Robinson v. PENNSYLVANIA STATE CORRECTIONS OFFS., 299 F. Supp. 2d 425 (M.D. Pa. 2004)

U.S. District Court for the Middle District of Pennsylvania - 299 F. Supp. 2d 425 (M.D. Pa. 2004)
January 15, 2004

299 F. Supp. 2d 425 (2004)

Leroy ROBINSON and Jay Dino, Plaintiffs

Civil Action No. 1:02-CV-1124.

United States District Court, M.D. Pennsylvania.

January 15, 2004.

*426 Debra K. Wallet, Frank P. Clark, Clark Law Office, Camp Hill, PA, Thomas W. Jennings, Sagot, Jennings & Sigmond, Philadelphia, PA, for Plaintiffs.

Linda S. Lloyd, Office of Attorney General, Harrisburg, PA, Stephen J. Holroyd, Thomas W. Jennings, Sagot, Jennings & Sigmond, Philadelphia, PA, for Defendants.


CONNER, District Judge.

Presently before the court is a motion (Doc. 23) by plaintiffs, representing a class of nonunion workers employed by the Commonwealth of Pennsylvania, for partial summary judgment. Plaintiffs claim that defendant, the Pennsylvania State Corrections Officers Association ("Association"), exclusive bargaining representative for the employees, violated their First Amendment rights by collecting a "fair share fee" without prior notice justifying the fee. The Association contends that it was excused from offering such notice because, as a new organization, it lacked a history of expenditures on which to base a fair share fee calculation.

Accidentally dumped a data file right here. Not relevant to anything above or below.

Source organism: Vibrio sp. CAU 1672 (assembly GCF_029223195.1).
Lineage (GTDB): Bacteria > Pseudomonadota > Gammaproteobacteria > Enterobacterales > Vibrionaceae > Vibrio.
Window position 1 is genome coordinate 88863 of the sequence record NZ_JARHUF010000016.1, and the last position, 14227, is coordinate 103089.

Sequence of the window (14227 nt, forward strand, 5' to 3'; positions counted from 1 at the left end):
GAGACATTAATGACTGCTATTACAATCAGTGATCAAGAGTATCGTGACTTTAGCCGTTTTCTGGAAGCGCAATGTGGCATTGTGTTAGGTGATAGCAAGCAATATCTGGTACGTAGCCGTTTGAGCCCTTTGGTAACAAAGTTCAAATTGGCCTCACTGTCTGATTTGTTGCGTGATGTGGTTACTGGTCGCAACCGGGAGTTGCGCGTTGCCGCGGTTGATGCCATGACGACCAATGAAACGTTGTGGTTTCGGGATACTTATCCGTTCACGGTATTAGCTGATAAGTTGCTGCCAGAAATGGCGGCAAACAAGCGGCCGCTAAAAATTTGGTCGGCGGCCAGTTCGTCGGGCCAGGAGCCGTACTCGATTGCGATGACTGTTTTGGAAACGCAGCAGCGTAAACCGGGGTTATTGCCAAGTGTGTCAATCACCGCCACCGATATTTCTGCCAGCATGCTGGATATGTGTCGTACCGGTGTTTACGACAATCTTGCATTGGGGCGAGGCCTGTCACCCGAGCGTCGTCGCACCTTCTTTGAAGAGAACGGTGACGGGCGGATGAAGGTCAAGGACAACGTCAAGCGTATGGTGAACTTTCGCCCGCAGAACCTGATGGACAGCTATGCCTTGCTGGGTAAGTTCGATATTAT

The question presented is whether a "new union" exception exists to the constitutional requirement that unions provide notice to nonunion employees explaining the basis of a fair share fee prior to collection. For the reasons that follow, the court holds that no such exception exists and will grant the motion for partial summary judgment.

I. Statement of Facts

The Association was formed in 2001 to serve as the collective bargaining representative for employees of state correctional and forensic facilities. (Doc. 25 ¶¶ 7-8; Doc. 34, Ex. 1). During that year, the Commonwealth of Pennsylvania decertified the incumbent collective bargaining unit[1] and certified the Association as the new exclusive representative for the employees. Shortly thereafter, the Commonwealth and the Association executed a new collective bargaining agreement governing terms and conditions of employment for these individuals. (Doc. 25 ¶¶ 7-8, 12; Doc. 34, Ex. 1).